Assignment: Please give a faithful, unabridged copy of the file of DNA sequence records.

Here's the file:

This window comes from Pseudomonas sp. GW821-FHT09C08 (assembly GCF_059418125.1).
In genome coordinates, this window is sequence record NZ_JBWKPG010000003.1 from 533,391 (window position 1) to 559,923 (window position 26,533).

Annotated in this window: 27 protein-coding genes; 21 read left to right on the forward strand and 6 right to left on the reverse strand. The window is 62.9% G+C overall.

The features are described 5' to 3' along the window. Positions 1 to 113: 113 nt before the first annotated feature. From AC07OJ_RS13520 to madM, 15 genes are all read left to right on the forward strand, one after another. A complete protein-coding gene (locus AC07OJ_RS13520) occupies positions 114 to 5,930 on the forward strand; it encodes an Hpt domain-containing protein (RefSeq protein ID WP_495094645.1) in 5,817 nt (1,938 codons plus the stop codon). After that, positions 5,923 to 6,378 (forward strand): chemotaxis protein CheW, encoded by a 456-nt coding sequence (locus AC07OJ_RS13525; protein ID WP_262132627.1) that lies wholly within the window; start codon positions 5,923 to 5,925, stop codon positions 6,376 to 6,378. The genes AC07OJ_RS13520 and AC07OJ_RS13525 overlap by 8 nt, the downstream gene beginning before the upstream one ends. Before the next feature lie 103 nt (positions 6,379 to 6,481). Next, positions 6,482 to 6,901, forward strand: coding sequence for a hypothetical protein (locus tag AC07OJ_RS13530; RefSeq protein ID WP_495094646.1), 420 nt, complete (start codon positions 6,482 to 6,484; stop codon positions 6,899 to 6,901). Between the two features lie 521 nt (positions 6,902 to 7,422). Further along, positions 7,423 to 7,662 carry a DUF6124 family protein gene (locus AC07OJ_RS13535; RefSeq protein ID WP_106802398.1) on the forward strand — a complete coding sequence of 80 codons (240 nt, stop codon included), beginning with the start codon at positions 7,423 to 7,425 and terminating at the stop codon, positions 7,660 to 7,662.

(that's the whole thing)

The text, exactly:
This window comes from Pseudomonas sp. GW821-FHT09C08 (assembly GCF_059418125.1).
In genome coordinates, this window is sequence record NZ_JBWKPG010000003.1 from 533,391 (window position 1) to 559,923 (window position 26,533).

Annotated in this window: 27 protein-coding genes; 21 read left to right on the forward strand and 6 right to left on the reverse strand. The window is 62.9% G+C overall.

The features are described 5' to 3' along the window. Positions 1 to 113: 113 nt before the first annotated feature. From AC07OJ_RS13520 to madM, 15 genes are all read left to right on the forward strand, one after another. A complete protein-coding gene (locus AC07OJ_RS13520) occupies positions 114 to 5,930 on the forward strand; it encodes an Hpt domain-containing protein (RefSeq protein ID WP_495094645.1) in 5,817 nt (1,938 codons plus the stop codon). After that, positions 5,923 to 6,378 (forward strand): chemotaxis protein CheW, encoded by a 456-nt coding sequence (locus AC07OJ_RS13525; protein ID WP_262132627.1) that lies wholly within the window; start codon positions 5,923 to 5,925, stop codon positions 6,376 to 6,378. The genes AC07OJ_RS13520 and AC07OJ_RS13525 overlap by 8 nt, the downstream gene beginning before the upstream one ends. Before the next feature lie 103 nt (positions 6,379 to 6,481). Next, positions 6,482 to 6,901, forward strand: coding sequence for a hypothetical protein (locus tag AC07OJ_RS13530; RefSeq protein ID WP_495094646.1), 420 nt, complete (start codon positions 6,482 to 6,484; stop codon positions 6,899 to 6,901). Between the two features lie 521 nt (positions 6,902 to 7,422). Further along, positions 7,423 to 7,662 carry a DUF6124 family protein gene (locus AC07OJ_RS13535; RefSeq protein ID WP_106802398.1) on the forward strand — a complete coding sequence of 80 codons (240 nt, stop codon included), beginning with the start codon at positions 7,423 to 7,425 and terminating at the stop codon, positions 7,660 to 7,662.